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snipped-for-privacy@optonline.net wrote:

I said no such thing.

Indeed, that is so. But "running on the same computer" is *your* idea, not mine.

I have not done so. You are debating against a straw man of your own creation.
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snipped-for-privacy@milmac.com (Doug Miller) wrote in Doug Miller wrote:

OTOH,you never mentioned the need to ADD a second computer to run your extra override code. Thus,it's natural that we should presume you intended to add extra code to the existing computer programming and use the existing control channels.
Or perhaps you can tell us just HOW you intended to implement your idea of brake override programming?
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Doug Miller

you also never mention how you would have this additional computer interface with the existing system.
you debate dishonestly.
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On Mar 3, 3:18 pm, snipped-for-privacy@milmac.com (Doug Miller) wrote:

Here is the first post from Don and your reply:
Don:

Doug: Since the override becomes necessary only in the event of a throttle malfunction, for the override to not work would require a second malfunction. Clearly two simultaneous malfunctions are *far* less likely than any single malfunction.
In the context of the discussion here, it seems very reasonable that Don's logical meaning was that if you program the brake safety overide on the same computer that is controlling the throttle, then you're potentially exposed to the same fault. A computer malfunction that caused full throttle could also result in the same computer not being able to perform the brake safety function.
You could have just said, it's OK if it's programmed into a SEPERATE independent computer. That would have added clarity instead of your reply, which only made it more confusing. And your statement as made is WRONG anyway, because the requirement for two simulataneous malfunctions is only true if the program resides in a SEPERATE computer. That qualification you never made. You seem to expect everyone else to spell out all the conditions and qualifiers yet you yourself leave things vague or confusing and think it's just fine.
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snipped-for-privacy@optonline.net wrote:

Well, DUH! Obviously.
But *I* never suggested that it would be part of the same computer. That's *your* assumption.
Like I said -- you're arguing against a straw man of your own creation.

Yes, or could have just NOT ASSUMED that I meant it would be in the same computer. I never said that. You ASSumed it.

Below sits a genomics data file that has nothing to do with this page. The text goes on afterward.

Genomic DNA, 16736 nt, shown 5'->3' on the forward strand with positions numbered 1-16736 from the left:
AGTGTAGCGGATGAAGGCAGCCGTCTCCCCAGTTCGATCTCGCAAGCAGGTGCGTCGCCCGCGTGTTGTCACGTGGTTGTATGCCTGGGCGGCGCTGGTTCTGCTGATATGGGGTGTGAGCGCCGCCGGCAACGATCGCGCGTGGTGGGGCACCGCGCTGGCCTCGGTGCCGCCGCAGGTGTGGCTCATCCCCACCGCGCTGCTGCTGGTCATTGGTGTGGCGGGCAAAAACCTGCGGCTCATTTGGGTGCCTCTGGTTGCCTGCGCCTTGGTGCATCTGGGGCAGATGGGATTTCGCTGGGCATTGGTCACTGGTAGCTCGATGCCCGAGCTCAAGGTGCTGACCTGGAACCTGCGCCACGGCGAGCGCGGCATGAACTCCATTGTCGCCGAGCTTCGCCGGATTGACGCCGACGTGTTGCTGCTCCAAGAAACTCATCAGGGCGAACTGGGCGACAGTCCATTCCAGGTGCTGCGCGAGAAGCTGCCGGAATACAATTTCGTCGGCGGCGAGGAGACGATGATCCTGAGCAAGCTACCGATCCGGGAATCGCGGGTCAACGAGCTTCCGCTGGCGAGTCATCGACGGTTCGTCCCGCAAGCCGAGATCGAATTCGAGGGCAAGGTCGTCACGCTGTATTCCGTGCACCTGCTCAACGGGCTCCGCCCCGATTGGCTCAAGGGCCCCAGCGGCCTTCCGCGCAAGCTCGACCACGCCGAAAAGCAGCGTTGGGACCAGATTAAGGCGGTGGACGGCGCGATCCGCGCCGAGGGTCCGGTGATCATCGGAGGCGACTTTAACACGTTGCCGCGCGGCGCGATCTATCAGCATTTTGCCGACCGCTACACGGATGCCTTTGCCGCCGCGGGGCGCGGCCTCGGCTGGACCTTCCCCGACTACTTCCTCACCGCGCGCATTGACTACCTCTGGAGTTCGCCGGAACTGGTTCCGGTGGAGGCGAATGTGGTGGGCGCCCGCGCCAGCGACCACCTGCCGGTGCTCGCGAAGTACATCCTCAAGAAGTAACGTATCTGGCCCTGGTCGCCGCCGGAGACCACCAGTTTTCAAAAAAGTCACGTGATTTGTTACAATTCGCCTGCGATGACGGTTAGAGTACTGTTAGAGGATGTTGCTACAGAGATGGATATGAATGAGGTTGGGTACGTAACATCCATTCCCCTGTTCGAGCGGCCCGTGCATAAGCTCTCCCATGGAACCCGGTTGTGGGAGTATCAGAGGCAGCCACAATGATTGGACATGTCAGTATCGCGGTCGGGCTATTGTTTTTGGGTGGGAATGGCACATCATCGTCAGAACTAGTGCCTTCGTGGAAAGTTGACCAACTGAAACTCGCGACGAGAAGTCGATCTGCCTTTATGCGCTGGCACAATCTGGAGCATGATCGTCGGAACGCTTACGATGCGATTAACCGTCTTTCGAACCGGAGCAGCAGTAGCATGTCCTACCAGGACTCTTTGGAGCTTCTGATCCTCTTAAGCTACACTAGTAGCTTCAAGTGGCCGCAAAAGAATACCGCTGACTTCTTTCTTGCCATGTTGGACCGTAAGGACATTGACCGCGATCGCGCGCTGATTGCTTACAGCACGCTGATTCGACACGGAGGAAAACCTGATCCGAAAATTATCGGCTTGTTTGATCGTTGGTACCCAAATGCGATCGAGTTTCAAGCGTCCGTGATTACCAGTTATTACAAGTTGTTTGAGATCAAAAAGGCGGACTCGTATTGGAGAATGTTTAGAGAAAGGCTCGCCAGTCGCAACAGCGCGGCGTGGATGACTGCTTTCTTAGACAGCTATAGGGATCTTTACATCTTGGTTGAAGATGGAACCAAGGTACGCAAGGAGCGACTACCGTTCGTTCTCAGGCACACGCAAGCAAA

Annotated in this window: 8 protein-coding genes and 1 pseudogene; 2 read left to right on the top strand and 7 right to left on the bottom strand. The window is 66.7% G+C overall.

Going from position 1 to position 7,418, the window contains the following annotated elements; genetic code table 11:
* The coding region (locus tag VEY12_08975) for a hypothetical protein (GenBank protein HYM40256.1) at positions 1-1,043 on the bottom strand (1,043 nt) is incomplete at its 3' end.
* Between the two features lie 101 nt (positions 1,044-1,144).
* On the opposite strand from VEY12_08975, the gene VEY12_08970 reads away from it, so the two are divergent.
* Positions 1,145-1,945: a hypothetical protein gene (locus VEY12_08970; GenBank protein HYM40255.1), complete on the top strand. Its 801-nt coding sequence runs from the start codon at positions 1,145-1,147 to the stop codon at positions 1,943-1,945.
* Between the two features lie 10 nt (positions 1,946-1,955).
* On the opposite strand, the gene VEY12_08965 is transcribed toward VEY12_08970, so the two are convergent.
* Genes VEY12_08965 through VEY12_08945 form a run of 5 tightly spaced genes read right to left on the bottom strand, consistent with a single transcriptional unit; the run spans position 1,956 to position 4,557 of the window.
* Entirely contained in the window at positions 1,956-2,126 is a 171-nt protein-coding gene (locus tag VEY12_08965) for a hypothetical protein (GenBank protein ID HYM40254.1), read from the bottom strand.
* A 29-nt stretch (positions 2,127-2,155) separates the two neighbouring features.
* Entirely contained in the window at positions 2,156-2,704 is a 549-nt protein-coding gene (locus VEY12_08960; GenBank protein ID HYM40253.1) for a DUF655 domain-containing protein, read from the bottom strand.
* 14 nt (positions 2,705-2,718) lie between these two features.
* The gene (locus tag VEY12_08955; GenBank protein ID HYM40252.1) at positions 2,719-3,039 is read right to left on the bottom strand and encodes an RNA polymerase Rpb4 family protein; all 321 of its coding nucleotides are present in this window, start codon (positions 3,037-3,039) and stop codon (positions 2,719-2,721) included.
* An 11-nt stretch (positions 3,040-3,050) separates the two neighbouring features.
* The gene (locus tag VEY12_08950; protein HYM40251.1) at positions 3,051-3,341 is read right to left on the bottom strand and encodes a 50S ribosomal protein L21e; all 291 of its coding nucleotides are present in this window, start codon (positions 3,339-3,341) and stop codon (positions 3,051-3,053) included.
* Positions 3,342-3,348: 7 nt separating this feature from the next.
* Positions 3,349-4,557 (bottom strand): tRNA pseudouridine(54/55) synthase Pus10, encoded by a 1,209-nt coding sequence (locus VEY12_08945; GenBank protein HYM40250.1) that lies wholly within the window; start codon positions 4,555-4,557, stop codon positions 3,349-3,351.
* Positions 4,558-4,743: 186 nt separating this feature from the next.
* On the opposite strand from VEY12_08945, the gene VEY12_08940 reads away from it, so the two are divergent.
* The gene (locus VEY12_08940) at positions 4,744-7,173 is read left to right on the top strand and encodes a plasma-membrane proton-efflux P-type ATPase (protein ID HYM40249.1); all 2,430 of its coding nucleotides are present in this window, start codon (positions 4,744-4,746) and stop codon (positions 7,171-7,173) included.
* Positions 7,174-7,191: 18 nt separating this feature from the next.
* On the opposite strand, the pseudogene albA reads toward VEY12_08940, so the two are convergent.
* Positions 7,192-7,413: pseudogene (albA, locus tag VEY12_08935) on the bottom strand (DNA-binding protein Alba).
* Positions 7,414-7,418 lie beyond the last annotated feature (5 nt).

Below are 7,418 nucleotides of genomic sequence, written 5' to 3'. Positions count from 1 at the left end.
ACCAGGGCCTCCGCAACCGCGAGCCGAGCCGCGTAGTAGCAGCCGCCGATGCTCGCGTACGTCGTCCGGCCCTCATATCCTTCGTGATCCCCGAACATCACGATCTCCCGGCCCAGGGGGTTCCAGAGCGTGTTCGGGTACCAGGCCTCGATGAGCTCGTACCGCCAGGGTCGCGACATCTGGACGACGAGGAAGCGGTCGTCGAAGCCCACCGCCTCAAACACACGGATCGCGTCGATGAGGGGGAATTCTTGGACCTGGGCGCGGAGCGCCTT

Confusing only if you make an ASSumption that I never stated, or even suggested.

And if you hadn't immediately made the ASSumption that it necessarily had to be part of the same system, you wouldn't be confused. And you wouldn't think that a perfectly true statement about probability is somehow false.
That problem comes from your faulty ASSumptions.

Oh, I'm supposed to predict in advance what ASSumptions you're going to make? Sorry, no can do. My crystal ball is in the shop right now, and it's not due back til the middle of next week.
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On Mar 3, 4:11 pm, snipped-for-privacy@milmac.com (Doug Miller) wrote:

Well if you now agree that Don's meaning was that he was talking about the same computer, then your reply was totally wrong, because it was then up to you to say YOU were talking about 2 different computers. So, your reply makes no sense.

Your getting yourself confused here. You just agreed above it was obvious that Don was referring to one computer, ie the same one that is running the throttle. So, how is it anyone else then supposed to interpret your comments to be referring to anything other than that ONE computer?

You have a problem admitting when you are wrong. And you've been wrong three times now in this thread. Once on the parking brake issue when you first claimed all cars parking brakes use the same pads as the service break. Then wrong again when you said it was bizarre that Mercedes would use a seperate brake pad for the parking brake. Several people spotted it and told you that many cars have brakes where the parking brakes are seperate. I also was wrong when I first implied that all cars were that way. The difference is, I admitted it. Yet you never said you were wrong. And your statement above is still false:
" > >Since the override becomes necessary only in the event of a throttle